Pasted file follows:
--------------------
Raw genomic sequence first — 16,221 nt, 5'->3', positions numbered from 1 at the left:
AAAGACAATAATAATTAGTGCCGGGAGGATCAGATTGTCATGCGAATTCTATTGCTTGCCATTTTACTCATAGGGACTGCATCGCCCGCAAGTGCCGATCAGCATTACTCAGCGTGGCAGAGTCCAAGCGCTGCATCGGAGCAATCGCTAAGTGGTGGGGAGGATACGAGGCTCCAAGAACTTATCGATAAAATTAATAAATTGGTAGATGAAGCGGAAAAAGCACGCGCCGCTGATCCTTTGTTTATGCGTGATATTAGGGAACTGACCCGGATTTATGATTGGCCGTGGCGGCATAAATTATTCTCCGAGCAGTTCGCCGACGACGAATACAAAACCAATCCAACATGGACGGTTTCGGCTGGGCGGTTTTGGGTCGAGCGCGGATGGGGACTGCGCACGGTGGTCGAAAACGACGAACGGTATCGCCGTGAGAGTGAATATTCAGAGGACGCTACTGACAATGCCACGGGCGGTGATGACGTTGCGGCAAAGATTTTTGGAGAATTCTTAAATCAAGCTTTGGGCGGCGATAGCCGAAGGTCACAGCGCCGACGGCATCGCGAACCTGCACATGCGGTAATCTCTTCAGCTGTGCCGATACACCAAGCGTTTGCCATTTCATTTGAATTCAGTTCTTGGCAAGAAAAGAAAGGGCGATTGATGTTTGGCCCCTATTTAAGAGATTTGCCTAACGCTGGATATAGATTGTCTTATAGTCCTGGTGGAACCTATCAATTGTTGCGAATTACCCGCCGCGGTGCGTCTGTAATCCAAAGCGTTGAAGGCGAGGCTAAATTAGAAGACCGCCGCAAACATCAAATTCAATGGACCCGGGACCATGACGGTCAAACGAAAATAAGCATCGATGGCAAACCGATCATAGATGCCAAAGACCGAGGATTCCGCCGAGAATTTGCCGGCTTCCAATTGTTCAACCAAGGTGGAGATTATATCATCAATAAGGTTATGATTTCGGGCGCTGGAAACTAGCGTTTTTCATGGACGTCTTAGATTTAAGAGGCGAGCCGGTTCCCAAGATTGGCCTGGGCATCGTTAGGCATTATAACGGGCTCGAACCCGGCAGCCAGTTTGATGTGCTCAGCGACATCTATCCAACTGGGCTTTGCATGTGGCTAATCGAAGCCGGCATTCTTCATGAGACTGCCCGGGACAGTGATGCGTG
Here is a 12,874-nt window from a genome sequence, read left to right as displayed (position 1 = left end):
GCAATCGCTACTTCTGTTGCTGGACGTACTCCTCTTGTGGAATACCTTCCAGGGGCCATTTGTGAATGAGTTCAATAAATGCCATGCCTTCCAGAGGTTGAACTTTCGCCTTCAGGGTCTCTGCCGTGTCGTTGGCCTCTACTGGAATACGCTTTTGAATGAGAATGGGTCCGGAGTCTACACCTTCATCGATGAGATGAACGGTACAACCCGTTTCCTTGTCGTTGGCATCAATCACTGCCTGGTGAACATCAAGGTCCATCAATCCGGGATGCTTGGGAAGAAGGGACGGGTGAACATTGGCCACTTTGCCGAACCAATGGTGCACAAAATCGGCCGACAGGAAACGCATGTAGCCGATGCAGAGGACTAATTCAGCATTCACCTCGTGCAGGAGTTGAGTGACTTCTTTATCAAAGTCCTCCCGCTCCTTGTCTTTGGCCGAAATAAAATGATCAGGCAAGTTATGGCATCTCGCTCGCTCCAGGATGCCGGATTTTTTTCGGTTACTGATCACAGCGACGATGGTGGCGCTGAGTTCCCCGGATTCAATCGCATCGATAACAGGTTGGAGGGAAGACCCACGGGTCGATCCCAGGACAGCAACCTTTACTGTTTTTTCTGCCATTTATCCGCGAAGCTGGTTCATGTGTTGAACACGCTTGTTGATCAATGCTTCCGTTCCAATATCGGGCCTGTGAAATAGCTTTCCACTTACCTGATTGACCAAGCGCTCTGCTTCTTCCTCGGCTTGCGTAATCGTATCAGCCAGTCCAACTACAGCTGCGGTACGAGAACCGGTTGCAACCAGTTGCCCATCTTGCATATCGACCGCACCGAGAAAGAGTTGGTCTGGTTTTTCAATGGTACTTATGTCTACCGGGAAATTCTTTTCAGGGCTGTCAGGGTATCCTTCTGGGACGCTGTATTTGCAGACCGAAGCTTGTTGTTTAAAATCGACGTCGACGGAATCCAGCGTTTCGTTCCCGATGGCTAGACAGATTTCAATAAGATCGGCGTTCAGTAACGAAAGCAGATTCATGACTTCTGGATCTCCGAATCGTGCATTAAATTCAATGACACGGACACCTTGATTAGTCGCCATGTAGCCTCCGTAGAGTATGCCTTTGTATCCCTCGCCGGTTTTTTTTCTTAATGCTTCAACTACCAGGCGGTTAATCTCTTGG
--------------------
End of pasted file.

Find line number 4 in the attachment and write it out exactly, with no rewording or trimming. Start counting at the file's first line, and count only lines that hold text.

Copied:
GCAATCGCTACTTCTGTTGCTGGACGTACTCCTCTTGTGGAATACCTTCCAGGGGCCATTTGTGAATGAGTTCAATAAATGCCATGCCTTCCAGAGGTTGAACTTTCGCCTTCAGGGTCTCTGCCGTGTCGTTGGCCTCTACTGGAATACGCTTTTGAATGAGAATGGGTCCGGAGTCTACACCTTCATCGATGAGATGAACGGTACAACCCGTTTCCTTGTCGTTGGCATCAATCACTGCCTGGTGAACATCAAGGTCCATCAATCCGGGATGCTTGGGAAGAAGGGACGGGTGAACATTGGCCACTTTGCCGAACCAATGGTGCACAAAATCGGCCGACAGGAAACGCATGTAGCCGATGCAGAGGACTAATTCAGCATTCACCTCGTGCAGGAGTTGAGTGACTTCTTTATCAAAGTCCTCCCGCTCCTTGTCTTTGGCCGAAATAAAATGATCAGGCAAGTTATGGCATCTCGCTCGCTCCAGGATGCCGGATTTTTTTCGGTTACTGATCACAGCGACGATGGTGGCGCTGAGTTCCCCGGATTCAATCGCATCGATAACAGGTTGGAGGGAAGACCCACGGGTCGATCCCAGGACAGCAACCTTTACTGTTTTTTCTGCCATTTATCCGCGAAGCTGGTTCATGTGTTGAACACGCTTGTTGATCAATGCTTCCGTTCCAATATCGGGCCTGTGAAATAGCTTTCCACTTACCTGATTGACCAAGCGCTCTGCTTCTTCCTCGGCTTGCGTAATCGTATCAGCCAGTCCAACTACAGCTGCGGTACGAGAACCGGTTGCAACCAGTTGCCCATCTTGCATATCGACCGCACCGAGAAAGAGTTGGTCTGGTTTTTCAATGGTACTTATGTCTACCGGGAAATTCTTTTCAGGGCTGTCAGGGTATCCTTCTGGGACGCTGTATTTGCAGACCGAAGCTTGTTGTTTAAAATCGACGTCGACGGAATCCAGCGTTTCGTTCCCGATGGCTAGACAGATTTCAATAAGATCGGCGTTCAGTAACGAAAGCAGATTCATGACTTCTGGATCTCCGAATCGTGCATTAAATTCAATGACACGGACACCTTGATTAGTCGCCATGTAGCCTCCGTAGAGTATGCCTTTGTATCCCTCGCCGGTTTTTTTTCTTAATGCTTCAACTACCAGGCGGTTAATCTCTTGG